Feds, States Waive More Rules to Help Get Fuel to N.Y., N.J.
The federal government waived a shipping law and the states of New York and New Jersey waived fuel restrictions Friday as they ramped up efforts to quickly move diesel and gasoline supplies into the two states hit hardest by Hurricane Sandy.
The Obama administration waived the Jones Act, which requires ships moving goods between U.S. ports to use U.S.-flag vessels, Bloomberg reported.
That action, which applies only to refined products, will boost the number of tankers available to transport fuel from Gulf Coast refineries to the East Coast.
The U.S. Environmental Protection Agency earlier this week waived fuel refining requirements in 16 eastern states in an effort to get more fuel out of refineries quickly following the storm.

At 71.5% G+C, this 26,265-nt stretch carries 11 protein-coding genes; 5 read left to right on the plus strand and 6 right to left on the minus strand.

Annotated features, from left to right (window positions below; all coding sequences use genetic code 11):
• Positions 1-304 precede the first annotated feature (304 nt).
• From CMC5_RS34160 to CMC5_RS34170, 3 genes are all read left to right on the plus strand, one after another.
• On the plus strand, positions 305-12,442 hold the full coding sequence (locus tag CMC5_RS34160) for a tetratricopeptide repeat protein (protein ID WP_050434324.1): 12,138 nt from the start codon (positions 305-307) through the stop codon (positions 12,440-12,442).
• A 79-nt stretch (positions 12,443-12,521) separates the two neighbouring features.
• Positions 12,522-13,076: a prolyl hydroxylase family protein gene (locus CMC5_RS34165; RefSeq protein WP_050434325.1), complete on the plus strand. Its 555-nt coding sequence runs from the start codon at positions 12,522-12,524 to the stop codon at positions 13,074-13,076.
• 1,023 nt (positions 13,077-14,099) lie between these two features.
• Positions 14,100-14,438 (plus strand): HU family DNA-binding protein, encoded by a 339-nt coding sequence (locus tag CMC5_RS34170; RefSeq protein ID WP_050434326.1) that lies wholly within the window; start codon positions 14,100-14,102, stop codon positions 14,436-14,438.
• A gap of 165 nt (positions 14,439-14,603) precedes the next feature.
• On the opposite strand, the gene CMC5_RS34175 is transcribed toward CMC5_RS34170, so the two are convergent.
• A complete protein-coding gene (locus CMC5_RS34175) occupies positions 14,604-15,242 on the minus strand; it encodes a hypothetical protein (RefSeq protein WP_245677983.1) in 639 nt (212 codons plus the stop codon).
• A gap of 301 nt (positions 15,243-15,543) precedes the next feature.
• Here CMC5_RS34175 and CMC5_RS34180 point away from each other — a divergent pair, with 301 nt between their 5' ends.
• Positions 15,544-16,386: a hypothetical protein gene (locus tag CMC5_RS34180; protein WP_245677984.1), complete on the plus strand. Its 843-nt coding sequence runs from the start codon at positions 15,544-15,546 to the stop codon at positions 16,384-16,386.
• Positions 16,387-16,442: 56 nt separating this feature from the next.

New Jersey Gov. Chris Christie suspended requirements that restrict filling stations from buying gasoline from out-of-state suppliers, and New York Gov. Andrew Cuomo waived taxes and regulations to accommodate more fuel tankers and process them more quickly, Bloomberg said.
The Colonial pipeline, the region’s biggest, restarted much of its northern line, and an oil tanker carrying 2 million gallons of gasoline docked overnight in Newburgh, N.Y., 60 miles north of New York City, Reuters reported.
The Port of Baltimore is in discussions to allow cargo ships scheduled to dock at the Port of New York and New Jersey to re-route to Baltimore, the Baltimore Business Journal reported.
The U.S. Coast Guard opened the New York/New Jersey port — which had been closed as the storm moved in — on an emergency basis Wednesday to move fuel supplies into the stricken region.
Christie said 12 other governors agreed this week to send workers to his state to help restore power, Bloomberg reported.